*Not pictured*
Anatomy of a Whole Grain
Nutrition Labels:
*Know how to read them*
Food Safety: A Growing Concern
Foodborne Illnesses:
5 Most common:
Norovirus
Salmonella
Clostridium perfringens
Campylobacter
Staphylococcus aureus
How to avoid them:
Food Irradiation:
Look for this label to know whether or not your food has been irradiated!
What is it?
[Exposing foods to low doses of radiation to kill microorganisms or keep them from reproducing]
Food Sensitivities:
Food allergy:
[hypersensitivity]
-Overraction by the immune system to normally harmless proteins, which are perceived as allergens. In response, the body produces antibodies, triggering allergic symptoms-
Where do we lack in society?
Eating well in college
Reading food labels properly, if at all
Why?
a. We are obligated to eat the unhealthy food provided
b. We are unable to afford healthy food
c. Nutritious meals are not always convenient
Fixes?
a. Providing healthy, affordable food for students
b. Allotting money on the student identification cards to be spent at local health food stores
Where do we excel in society?
Eating more whole grains
Why?
a. We are more educated on the power of the whole grain
b. We've found ways to hide it in certain foods
c. People are afraid of all the "bad stuff" in refined grains
Fixes?
a. Completely eliminate refined and processed grains
b. Introduce whole grains to children
c. Strive for the majority of our carbohydrate intake be at the recommended daily amount.
Where do we lack as individuals?
Why?
a. They can be difficult to interpret
b. Inconvenient to read
c. Keeps us in denial as to what we are actually feeding our bodies
Fixes?
a. Become more conscious of them
b. Read them, and make the better decision
c. Have them be more apparent to you
Where do we excel as individuals?
Choosing organic over conventionally grown food
Why?
a. Organic sounds healthier
b. People are becoming more educated on how produce is grown
c. Some people have to
Fixes?
a. Do our best to eat only organic foods
b. Grow your own food
c. Getting more 100% organic foods on the market shelves
Work out or Work down?
Debate Two:
Pros:
1. Gain confidence
2. Lose weight!
3. More energy
4. Have some fun!
5. More motivation to eat a healthier diet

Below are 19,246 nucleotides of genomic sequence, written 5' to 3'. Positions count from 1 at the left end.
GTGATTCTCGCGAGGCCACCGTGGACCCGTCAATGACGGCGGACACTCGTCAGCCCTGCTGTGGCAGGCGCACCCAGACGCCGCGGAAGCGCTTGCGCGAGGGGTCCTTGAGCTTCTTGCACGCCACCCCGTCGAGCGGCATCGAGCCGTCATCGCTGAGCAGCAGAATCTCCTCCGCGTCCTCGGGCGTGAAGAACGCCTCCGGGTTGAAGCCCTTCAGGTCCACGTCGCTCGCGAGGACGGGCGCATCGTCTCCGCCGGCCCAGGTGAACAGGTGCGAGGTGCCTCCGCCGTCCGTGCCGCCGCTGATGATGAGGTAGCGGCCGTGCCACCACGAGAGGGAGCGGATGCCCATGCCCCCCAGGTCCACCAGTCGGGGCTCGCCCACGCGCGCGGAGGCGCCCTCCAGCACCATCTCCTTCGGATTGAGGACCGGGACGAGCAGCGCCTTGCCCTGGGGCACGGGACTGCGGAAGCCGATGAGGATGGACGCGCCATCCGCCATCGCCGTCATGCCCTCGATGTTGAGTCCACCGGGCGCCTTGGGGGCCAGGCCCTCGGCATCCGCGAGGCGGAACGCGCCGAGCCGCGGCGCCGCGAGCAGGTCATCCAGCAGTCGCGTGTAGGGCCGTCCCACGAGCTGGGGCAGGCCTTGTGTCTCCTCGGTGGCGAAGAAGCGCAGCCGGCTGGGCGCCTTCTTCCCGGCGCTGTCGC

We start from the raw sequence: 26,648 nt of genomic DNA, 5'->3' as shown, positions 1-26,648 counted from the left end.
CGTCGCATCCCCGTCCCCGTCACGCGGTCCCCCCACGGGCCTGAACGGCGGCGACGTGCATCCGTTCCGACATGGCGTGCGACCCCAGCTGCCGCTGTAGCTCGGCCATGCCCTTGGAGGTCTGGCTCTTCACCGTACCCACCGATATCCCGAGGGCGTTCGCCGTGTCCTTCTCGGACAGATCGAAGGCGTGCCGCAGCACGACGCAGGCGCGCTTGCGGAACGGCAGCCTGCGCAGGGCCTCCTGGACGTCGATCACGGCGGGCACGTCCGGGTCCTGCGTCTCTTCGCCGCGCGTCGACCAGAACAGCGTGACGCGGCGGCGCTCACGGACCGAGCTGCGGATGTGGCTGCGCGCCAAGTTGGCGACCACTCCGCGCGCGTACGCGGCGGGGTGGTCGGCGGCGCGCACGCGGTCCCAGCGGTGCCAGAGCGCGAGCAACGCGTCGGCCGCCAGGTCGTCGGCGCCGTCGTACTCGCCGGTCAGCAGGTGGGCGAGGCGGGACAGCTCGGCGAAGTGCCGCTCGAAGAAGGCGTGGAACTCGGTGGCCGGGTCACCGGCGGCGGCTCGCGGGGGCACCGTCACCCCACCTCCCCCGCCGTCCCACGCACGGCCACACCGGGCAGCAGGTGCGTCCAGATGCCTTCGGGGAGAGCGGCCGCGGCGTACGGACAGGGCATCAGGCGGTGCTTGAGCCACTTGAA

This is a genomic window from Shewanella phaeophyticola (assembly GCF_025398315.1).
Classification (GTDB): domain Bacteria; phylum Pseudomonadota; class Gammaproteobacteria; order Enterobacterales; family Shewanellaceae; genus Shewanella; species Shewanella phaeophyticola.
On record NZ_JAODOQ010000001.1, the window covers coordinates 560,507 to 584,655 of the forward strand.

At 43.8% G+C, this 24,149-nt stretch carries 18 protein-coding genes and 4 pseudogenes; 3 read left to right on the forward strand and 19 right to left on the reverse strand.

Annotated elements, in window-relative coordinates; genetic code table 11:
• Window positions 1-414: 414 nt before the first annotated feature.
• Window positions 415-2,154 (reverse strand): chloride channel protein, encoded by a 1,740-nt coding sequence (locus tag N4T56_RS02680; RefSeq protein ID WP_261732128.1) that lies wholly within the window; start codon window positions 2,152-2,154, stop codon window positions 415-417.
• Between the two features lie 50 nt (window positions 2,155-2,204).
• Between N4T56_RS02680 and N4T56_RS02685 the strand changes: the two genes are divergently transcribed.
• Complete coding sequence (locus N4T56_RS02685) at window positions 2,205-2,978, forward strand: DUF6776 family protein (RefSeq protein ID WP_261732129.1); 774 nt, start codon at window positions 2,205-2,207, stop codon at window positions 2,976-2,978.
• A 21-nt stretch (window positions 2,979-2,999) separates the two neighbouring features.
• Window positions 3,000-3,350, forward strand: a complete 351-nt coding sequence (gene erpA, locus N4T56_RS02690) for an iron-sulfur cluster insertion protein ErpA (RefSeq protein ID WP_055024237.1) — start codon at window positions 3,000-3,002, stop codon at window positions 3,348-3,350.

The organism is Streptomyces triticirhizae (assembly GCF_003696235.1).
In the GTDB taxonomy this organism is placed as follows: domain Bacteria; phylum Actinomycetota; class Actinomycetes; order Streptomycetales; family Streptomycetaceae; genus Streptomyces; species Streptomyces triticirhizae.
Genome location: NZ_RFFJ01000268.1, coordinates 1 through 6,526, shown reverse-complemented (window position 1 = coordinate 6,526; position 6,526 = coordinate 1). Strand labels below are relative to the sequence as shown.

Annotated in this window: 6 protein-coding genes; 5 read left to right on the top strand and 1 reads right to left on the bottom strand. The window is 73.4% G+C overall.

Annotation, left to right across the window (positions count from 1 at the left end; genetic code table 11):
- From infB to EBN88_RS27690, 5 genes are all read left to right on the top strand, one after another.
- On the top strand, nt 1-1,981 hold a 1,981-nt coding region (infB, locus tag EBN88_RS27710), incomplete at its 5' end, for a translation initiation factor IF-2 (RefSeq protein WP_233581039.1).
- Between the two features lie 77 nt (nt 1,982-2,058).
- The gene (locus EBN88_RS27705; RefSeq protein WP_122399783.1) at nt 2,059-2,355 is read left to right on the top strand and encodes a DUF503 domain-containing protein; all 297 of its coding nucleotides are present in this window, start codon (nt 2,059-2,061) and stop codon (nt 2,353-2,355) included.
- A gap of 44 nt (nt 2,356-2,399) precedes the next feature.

To more exercise
Cons:
1. Make time for it
2. sore
3. Maintenance
4. Feel obligated to exercise
5. Can be hard on your joints and muscles
To more exercise
. N.p.. Web. 2012. <http://www.nationalchickencouncil.org/about-ncc/alliances/>.
"USDA Issues Final Rule on Meat and Poultry Irradiation." . Food Safety and Inspection Service United States Department of Agriculture, n.d. Web. 17 Sep 2013. <http://www.fsis.usda.gov/Oa/background/irrad_final.htm>.
"Choose MyPlate.gov." USDA. N.p.. Web. 17 Sep 2013. <http://www.choosemyplate.gov/print-materials-ordering/graphic-resources.html>.
Leishman, Ron. "CARTOON GUY EXERCISING WITH DUMBBELLS, http://toonclips.com/design/5822
Nash, Sean. "The Molecules Within You." Principles of Biology bringing life and bringing things into focus. Pearson, 21 Nov 2009. Web. 17 Sep 2013. <http://mwsu-bio101.ning.com/profiles/blogs/the-molecules-within-you-1>.
"Disaccharide." Wikipedia. N.p., 7 Apr 2013. Web. 17 Sep 2013. <http://simple.wikipedia.org/wiki/Disaccharide>.
"The Whole Truth about Whole Grains." Minute. Riviana Foods Inc. , n.d. Web. 17 Sep 2013. <http://www.minuterice.com/en-us/content/729/TheWholeTruthAboutWholeGrain.asp&xgt;.
Generalic, Eni. "Chemistry Glossary." Periodni.com. N.p.. Web. 17 Sep 2013. <http://glossary.periodni.com/download_image.php?name=polysaccharide.png&source=polysaccharide>.
"National Organic Program." USDA. N.p., 29 11 2012. Web. 17 Sep 2013. <http://www.ams.usda.gov/AMSv1.0/ams.fetchTemplateData.do?&template=TemplateA&leftNav=NationalOrganicProgram&page=NOPOrganicSeal&description=The Organic Seal>.
"Reading Nutrition Labels." H-E-B. H-E-B. Web. 17 Sep 2013. <http://www.heb.com/page/recipes-cooking/cooking-tips/reading-nutrition-labels>.
Works Cited:
Donatelle, Rebecca J. Access to Health. Thirteenth. Print. <www.pearsonhighered.com>.
Getting lots of exercise has many benefits to the human body. However, there can be some drawbacks that keep people from wanting to get out and get active.
Debate One:
Source:
Donatelle, Rebecca J. Access to Health. Thirteenth. Print. <www.pearsonhighered.com>.
Pages 223-224
vegetarians commonly pursue this lifestyle in order to increase concerns for:
Animal Welfare
health improvement
environment
food safety
Pros:
Potential benefits?
-reduced risk of some cancers
[particularly colon cancer and disease of the kidneys]
Cons:
Vegans:
*Must pay attention to the amino acid content of their foods*
[strategically must put together combinations of different foods in order to fulfill their adequate protein intake]
Are you pregnant?
Are you old?
Are you sick?
Do you have vegan children?
If yes to any of these, you MUST consult a health care professional to ensure that your diet is adequate*
Get physical!
Benefits:
-Cardiorespiratory Fitness
-Muscular Strength
-Muscular Endurance
-Flexibility
-Body Composition
Source:
Donatelle, Rebecca J. Access to Health. Thirteenth. Print. <www.pearsonhighered.com>.
Pages 285-286
CAUTION
You must make sure you are taking in proper nutrients for exercise
*It helps in recovery*
[Do not overdo it!]
also
Prevent exercise injuries!
Common injuries:
. Plantar Fasciitis .
. Shin Splints .
. Runners Knee .
source:
Donatelle, Rebecca J. Access to Health. Thirteenth. Print. <www.pearsonhighered.com>.
Pages: 300-301
Chapter Seven
Eating for a Healthier You
Pages: 202-232
Michaela K.
&
Brittney B.
Northern Michigan University
HL111
Full transcript